GRAPH: the chart above shows the price history of BIL. Don’t be fooled by what appears to be steadily declining prices. If you check the range, you’ll see that it is narrow.  It enjoys a low duration, but also a (currently) low (negative) yield.

Guggenheim Enhanced Short Duration Bond (GSY)

Average Duration        0.37 years

SEC 30-day Yield       1.02%

Description:     The fund will invest at least 80% of its net assets in fixed income securities. It uses a low duration strategy to seek to outperform the Barclays Capital1-3 Month U.S. Treasury Bill Index, in addition to providing returns in excess of those available in U.S. Treasury bills, government repurchase agreements, and money market funds, while seeking to provide preservation of capital and daily liquidity. (The fund may invest, without limitation, in short-term instruments such as commercial paper and/or repurchase agreements.)

GRAPH:  The graph above is for GSY. It has a relatively low standard deviation, but also low volume (therefore relatively low liquidity).  On the plus side, it has duration one third that of MINT and (currently) a higher yield.


iShares Barclays Short Treasury Bond (SHV)

Effective Duration                   0.40 years

SEC 30-day Yield:                   0.00%

Description:      The fund generally invests at least 90% of its assets in the bonds of the Barclays U.S. Short Treasury Bond Index and at least 95% of its assets in U.S. government bonds. The underlying index measures the performance of public obligations of the U.S. Treasury that have a remaining maturity of between one and 12 months.

GRAPH: The graph above depicts the price action of SHV. Note the (relatively) stable (non-volatile) price pattern; however, the current yield is lower than that of money-market funds.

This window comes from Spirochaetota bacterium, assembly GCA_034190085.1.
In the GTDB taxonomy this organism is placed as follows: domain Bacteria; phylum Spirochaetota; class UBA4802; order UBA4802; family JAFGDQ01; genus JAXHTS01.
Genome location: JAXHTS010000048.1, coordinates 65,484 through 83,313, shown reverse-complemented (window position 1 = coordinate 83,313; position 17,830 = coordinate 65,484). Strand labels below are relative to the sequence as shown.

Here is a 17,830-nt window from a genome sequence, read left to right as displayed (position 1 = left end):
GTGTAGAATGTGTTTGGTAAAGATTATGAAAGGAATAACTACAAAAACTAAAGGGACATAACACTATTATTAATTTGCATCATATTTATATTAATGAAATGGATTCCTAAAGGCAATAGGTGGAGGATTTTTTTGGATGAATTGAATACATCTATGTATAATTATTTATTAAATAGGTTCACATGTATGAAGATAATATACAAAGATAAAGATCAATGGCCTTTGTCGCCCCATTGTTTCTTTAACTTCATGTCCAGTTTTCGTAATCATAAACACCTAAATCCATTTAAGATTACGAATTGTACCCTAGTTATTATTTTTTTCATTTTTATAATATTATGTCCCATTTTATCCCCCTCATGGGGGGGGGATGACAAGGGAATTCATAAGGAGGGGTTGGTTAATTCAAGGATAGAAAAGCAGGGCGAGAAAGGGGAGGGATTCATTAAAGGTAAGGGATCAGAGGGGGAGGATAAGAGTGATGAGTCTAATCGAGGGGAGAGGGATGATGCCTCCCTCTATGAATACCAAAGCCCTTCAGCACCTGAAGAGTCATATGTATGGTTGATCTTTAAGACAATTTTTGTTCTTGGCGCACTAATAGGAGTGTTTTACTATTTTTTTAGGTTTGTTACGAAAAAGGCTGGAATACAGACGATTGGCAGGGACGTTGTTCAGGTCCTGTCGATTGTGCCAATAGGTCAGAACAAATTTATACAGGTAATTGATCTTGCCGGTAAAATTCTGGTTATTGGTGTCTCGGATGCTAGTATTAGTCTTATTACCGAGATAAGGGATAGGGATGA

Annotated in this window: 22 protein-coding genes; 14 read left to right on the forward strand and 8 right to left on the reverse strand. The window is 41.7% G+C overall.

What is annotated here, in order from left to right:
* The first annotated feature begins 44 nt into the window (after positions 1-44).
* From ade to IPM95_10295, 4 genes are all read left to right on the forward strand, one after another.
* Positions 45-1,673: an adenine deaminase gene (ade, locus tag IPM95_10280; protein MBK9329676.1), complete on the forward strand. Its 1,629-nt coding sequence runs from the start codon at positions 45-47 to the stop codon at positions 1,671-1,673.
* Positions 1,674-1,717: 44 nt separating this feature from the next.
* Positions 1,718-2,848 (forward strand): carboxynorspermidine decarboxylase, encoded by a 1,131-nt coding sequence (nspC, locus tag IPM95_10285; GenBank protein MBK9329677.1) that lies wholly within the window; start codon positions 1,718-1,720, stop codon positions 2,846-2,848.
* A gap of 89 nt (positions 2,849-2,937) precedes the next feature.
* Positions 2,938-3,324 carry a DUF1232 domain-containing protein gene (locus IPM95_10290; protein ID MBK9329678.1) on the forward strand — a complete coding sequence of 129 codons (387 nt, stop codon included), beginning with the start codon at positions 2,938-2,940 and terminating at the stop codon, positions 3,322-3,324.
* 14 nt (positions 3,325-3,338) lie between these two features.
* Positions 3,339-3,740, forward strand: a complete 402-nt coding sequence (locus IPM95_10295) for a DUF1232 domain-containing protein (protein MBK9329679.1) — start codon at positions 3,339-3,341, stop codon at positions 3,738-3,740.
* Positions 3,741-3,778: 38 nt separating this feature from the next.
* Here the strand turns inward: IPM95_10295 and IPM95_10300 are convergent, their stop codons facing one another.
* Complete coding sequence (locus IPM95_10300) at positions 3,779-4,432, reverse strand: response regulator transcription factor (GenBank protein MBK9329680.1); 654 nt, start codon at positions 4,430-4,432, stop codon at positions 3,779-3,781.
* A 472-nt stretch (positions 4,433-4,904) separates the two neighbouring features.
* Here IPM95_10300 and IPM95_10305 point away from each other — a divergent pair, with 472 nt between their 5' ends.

I suggest that you print this report and then watch for further articles here (in the days ahead) offering additional alternatives for your review. Months ago, I gave up on money-market funds for my portfolio (but not, of course for my mother’s assets). Instead, I pieced together a mix of fixed income funds that, in the aggregate, offers me a higher yield at an acceptable level of risk.  I pay particular attention to the combined duration.

To help you discern the relative rewards and risks of these funds, here is a side-by-side chart of the four options. The MINT fund is the solid blue pattern.  GSY is the brown line; SHY is the light green line; BIL is the light blue line. I hope you have found this helpful.

DISCLOSURE: The author owns shares of MINT, but none of the other funds. All of the price charts are created through The fund yield and duration metrics are from

Submitted by Thomas Petty MBA CFP

[1] DURATION is a measure of fixed income investment risk. There are two main types of “duration”: a) “weighted average of time until cash flows are received” (measured in years) and b) “price sensitivity (the percentage change in price for a given unit change in yield)”. When yield is continuously compounded, the values will be numerically equal. The “weighted average of time” measure of duration is the most commonly used.  The higher the number, the greater the risk.